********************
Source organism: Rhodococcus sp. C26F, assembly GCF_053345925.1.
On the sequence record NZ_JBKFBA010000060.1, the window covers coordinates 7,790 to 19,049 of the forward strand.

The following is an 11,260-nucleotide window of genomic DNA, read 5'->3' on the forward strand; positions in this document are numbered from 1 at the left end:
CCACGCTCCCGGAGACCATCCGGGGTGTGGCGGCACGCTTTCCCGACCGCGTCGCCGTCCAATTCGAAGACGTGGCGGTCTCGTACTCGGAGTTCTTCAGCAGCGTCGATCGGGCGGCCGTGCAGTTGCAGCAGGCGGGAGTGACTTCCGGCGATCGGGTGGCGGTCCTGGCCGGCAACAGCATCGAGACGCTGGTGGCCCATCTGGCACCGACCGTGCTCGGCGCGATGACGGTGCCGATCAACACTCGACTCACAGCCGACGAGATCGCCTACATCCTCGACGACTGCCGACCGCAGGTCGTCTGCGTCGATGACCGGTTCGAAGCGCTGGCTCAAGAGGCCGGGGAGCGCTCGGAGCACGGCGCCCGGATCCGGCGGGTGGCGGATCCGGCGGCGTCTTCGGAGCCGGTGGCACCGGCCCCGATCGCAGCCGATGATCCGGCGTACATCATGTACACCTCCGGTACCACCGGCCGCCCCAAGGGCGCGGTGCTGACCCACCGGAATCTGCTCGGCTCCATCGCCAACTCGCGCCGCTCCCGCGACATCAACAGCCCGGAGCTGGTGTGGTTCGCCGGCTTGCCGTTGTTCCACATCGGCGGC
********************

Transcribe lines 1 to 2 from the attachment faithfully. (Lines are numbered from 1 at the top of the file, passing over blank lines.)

Source organism: Rhodococcus sp. C26F, assembly GCF_053345925.1.
On the sequence record NZ_JBKFBA010000060.1, the window covers coordinates 7,790 to 19,049 of the forward strand.